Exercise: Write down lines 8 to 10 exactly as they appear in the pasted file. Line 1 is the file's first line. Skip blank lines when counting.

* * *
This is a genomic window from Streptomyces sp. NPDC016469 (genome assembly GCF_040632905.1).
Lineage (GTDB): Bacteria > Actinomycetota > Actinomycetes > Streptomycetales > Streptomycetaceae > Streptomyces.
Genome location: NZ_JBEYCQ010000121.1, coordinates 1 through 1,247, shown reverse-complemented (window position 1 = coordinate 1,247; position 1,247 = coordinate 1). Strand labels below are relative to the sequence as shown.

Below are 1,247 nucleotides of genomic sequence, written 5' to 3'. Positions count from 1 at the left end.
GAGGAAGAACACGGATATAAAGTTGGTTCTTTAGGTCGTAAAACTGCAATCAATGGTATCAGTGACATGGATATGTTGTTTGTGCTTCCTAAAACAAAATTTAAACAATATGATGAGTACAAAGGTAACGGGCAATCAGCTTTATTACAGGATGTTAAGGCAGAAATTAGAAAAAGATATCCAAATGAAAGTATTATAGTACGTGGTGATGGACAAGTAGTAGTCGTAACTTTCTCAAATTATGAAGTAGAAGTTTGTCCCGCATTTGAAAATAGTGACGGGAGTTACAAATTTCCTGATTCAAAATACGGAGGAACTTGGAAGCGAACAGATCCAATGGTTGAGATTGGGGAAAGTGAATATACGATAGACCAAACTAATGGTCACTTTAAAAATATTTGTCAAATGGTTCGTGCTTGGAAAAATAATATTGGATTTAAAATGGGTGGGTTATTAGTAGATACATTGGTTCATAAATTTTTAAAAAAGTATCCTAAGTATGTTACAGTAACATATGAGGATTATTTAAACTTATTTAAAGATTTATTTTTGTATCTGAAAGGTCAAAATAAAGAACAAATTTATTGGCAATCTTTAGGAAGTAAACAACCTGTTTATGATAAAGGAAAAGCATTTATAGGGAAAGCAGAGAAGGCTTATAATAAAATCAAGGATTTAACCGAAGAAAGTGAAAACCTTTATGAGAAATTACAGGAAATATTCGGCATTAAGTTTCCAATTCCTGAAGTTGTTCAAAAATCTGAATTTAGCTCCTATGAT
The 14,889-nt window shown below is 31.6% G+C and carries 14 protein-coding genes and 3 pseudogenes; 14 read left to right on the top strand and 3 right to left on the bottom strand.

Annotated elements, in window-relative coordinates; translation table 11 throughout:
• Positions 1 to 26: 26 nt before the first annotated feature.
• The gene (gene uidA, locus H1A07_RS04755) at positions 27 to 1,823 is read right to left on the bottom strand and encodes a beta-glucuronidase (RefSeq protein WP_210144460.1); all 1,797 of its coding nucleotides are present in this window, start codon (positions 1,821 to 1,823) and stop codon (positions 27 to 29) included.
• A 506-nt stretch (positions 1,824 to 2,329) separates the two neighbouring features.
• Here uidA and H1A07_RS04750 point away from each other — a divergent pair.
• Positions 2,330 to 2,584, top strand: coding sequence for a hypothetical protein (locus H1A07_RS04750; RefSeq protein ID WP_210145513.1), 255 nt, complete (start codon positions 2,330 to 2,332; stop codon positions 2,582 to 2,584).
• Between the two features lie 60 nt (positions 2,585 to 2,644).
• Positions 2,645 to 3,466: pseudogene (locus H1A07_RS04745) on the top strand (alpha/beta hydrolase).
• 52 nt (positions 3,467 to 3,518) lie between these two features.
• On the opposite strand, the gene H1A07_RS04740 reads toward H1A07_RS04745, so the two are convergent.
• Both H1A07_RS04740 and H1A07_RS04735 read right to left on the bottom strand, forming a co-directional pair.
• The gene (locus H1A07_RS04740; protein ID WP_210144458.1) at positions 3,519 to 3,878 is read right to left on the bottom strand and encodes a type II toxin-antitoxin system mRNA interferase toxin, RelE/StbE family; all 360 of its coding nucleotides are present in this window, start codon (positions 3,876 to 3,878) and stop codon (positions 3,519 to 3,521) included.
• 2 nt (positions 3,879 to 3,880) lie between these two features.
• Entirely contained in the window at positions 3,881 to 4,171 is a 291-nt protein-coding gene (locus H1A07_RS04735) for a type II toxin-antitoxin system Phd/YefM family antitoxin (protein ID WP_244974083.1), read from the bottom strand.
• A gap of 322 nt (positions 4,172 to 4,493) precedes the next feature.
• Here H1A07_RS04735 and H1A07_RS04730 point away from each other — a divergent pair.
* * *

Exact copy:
• Positions 1 to 26: 26 nt before the first annotated feature.
• The gene (gene uidA, locus H1A07_RS04755) at positions 27 to 1,823 is read right to left on the bottom strand and encodes a beta-glucuronidase (RefSeq protein WP_210144460.1); all 1,797 of its coding nucleotides are present in this window, start codon (positions 1,821 to 1,823) and stop codon (positions 27 to 29) included.
• A 506-nt stretch (positions 1,824 to 2,329) separates the two neighbouring features.